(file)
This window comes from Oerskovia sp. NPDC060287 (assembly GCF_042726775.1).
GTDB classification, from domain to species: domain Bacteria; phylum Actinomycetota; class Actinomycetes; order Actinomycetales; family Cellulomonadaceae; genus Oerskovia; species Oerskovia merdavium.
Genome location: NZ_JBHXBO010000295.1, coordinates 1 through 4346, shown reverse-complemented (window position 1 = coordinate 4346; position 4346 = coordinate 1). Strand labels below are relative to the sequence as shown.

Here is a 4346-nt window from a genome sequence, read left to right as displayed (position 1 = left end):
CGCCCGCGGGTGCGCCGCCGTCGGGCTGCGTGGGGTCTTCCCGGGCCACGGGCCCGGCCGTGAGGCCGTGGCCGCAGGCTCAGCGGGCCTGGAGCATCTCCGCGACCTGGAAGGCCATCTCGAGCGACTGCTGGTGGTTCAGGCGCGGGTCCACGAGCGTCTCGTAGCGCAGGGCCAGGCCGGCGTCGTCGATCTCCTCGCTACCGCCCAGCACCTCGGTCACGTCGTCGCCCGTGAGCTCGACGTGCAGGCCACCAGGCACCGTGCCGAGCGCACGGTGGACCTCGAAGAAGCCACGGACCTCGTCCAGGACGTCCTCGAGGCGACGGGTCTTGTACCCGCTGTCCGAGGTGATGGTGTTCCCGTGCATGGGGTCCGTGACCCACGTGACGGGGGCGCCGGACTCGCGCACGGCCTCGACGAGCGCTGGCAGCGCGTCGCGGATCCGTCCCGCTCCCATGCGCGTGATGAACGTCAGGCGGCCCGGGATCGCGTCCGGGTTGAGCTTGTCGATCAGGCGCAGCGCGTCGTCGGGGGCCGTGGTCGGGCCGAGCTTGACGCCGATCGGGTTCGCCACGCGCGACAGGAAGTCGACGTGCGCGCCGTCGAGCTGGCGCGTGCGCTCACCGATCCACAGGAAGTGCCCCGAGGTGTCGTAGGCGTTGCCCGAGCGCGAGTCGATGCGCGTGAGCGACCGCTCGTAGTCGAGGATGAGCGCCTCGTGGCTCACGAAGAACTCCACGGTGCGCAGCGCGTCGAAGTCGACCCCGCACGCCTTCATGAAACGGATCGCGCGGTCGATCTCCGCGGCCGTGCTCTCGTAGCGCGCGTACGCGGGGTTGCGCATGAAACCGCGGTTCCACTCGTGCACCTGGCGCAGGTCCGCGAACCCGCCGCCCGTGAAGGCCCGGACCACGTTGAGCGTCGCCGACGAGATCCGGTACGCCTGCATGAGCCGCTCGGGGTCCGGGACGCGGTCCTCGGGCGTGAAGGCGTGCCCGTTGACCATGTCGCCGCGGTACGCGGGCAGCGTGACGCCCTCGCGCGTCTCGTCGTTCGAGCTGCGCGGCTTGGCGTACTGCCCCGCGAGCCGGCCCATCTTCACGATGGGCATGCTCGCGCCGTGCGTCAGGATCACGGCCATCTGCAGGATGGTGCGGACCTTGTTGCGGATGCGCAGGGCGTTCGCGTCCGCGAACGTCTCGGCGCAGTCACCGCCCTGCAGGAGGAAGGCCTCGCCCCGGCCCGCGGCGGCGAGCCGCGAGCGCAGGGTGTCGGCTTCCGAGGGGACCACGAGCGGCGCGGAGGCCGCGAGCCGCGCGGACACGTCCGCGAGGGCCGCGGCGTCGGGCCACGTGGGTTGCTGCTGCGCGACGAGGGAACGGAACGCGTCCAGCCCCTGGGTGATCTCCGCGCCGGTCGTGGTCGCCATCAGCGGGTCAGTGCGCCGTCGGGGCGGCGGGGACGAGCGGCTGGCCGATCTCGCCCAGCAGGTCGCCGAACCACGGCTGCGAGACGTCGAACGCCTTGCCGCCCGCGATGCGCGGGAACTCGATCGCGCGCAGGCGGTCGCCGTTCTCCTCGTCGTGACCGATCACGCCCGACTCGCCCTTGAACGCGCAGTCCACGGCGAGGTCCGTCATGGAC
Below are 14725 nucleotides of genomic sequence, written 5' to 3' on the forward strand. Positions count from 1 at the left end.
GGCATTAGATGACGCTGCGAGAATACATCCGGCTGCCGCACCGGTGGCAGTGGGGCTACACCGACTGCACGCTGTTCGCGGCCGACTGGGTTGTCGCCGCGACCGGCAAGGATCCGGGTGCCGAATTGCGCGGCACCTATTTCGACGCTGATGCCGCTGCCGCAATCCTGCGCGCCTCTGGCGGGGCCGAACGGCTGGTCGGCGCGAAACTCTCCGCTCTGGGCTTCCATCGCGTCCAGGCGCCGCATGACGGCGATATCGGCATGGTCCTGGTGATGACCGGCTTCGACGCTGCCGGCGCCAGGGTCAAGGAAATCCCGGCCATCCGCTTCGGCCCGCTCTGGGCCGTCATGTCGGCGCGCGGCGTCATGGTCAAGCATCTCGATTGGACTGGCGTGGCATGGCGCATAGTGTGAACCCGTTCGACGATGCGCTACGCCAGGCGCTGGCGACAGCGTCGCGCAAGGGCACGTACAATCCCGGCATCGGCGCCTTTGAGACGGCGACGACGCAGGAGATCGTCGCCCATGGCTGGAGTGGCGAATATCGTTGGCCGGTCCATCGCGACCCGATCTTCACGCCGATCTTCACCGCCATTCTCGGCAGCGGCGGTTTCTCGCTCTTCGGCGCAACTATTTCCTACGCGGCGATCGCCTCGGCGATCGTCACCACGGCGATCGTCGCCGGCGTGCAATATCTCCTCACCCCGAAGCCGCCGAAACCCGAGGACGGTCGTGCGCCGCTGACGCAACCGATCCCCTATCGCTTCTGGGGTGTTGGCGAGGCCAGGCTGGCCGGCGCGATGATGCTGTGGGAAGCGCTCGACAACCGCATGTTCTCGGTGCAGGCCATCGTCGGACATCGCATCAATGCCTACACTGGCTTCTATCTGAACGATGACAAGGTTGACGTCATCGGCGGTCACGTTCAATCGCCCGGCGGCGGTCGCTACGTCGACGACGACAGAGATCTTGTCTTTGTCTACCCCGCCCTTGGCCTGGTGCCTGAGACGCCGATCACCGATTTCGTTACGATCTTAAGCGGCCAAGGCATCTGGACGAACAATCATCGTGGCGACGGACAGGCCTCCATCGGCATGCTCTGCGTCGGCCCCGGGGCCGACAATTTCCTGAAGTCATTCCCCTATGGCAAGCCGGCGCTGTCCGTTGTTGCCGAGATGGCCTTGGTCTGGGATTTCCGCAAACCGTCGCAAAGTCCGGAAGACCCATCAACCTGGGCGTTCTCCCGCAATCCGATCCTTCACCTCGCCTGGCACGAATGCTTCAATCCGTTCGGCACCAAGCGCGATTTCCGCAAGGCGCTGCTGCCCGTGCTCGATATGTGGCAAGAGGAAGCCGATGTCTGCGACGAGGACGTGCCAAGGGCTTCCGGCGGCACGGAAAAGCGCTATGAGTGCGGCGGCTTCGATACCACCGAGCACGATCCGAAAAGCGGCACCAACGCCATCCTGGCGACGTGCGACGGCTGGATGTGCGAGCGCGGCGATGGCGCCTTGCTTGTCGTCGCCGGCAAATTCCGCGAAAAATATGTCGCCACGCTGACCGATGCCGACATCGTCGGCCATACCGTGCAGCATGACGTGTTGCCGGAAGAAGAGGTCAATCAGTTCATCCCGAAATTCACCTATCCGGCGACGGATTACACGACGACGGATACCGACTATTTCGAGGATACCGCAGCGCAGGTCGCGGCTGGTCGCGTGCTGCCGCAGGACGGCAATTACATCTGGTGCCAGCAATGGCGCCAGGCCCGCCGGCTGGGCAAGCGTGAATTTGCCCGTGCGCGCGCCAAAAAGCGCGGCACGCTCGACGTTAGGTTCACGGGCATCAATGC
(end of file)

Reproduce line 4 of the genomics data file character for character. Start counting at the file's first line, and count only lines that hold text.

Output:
Here is a 4346-nt window from a genome sequence, read left to right as displayed (position 1 = left end):